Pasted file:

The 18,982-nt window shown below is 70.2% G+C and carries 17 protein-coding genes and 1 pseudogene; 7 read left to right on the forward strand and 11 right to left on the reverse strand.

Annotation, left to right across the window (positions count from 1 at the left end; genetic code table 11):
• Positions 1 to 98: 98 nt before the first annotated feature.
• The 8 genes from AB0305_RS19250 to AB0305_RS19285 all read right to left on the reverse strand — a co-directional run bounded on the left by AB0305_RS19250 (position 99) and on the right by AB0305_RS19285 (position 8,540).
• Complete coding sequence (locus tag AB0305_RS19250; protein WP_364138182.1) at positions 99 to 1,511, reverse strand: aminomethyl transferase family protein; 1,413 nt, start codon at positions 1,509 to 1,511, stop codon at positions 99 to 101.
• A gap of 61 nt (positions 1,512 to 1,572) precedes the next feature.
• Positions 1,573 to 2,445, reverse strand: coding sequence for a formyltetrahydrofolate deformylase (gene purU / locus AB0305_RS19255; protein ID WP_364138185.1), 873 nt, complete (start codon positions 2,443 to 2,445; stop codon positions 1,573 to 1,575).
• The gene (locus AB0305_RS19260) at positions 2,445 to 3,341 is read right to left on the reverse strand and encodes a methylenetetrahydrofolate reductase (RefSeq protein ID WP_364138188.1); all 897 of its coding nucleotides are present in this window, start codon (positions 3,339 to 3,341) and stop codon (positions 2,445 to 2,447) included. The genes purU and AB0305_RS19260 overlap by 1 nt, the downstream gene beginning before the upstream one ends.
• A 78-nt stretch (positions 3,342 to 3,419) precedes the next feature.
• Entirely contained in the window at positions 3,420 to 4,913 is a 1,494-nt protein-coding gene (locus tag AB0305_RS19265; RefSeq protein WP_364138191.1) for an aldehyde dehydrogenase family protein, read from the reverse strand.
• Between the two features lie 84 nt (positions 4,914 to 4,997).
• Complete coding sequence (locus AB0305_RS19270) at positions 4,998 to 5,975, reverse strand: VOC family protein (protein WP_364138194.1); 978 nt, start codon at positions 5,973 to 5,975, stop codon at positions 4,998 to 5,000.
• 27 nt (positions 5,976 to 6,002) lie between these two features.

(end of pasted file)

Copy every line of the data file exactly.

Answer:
The 18,982-nt window shown below is 70.2% G+C and carries 17 protein-coding genes and 1 pseudogene; 7 read left to right on the forward strand and 11 right to left on the reverse strand.

Annotation, left to right across the window (positions count from 1 at the left end; genetic code table 11):
• Positions 1 to 98: 98 nt before the first annotated feature.
• The 8 genes from AB0305_RS19250 to AB0305_RS19285 all read right to left on the reverse strand — a co-directional run bounded on the left by AB0305_RS19250 (position 99) and on the right by AB0305_RS19285 (position 8,540).
• Complete coding sequence (locus tag AB0305_RS19250; protein WP_364138182.1) at positions 99 to 1,511, reverse strand: aminomethyl transferase family protein; 1,413 nt, start codon at positions 1,509 to 1,511, stop codon at positions 99 to 101.
• A gap of 61 nt (positions 1,512 to 1,572) precedes the next feature.
• Positions 1,573 to 2,445, reverse strand: coding sequence for a formyltetrahydrofolate deformylase (gene purU / locus AB0305_RS19255; protein ID WP_364138185.1), 873 nt, complete (start codon positions 2,443 to 2,445; stop codon positions 1,573 to 1,575).
• The gene (locus AB0305_RS19260) at positions 2,445 to 3,341 is read right to left on the reverse strand and encodes a methylenetetrahydrofolate reductase (RefSeq protein ID WP_364138188.1); all 897 of its coding nucleotides are present in this window, start codon (positions 3,339 to 3,341) and stop codon (positions 2,445 to 2,447) included. The genes purU and AB0305_RS19260 overlap by 1 nt, the downstream gene beginning before the upstream one ends.
• A 78-nt stretch (positions 3,342 to 3,419) precedes the next feature.
• Entirely contained in the window at positions 3,420 to 4,913 is a 1,494-nt protein-coding gene (locus tag AB0305_RS19265; RefSeq protein WP_364138191.1) for an aldehyde dehydrogenase family protein, read from the reverse strand.
• Between the two features lie 84 nt (positions 4,914 to 4,997).
• Complete coding sequence (locus AB0305_RS19270) at positions 4,998 to 5,975, reverse strand: VOC family protein (protein WP_364138194.1); 978 nt, start codon at positions 5,973 to 5,975, stop codon at positions 4,998 to 5,000.
• 27 nt (positions 5,976 to 6,002) lie between these two features.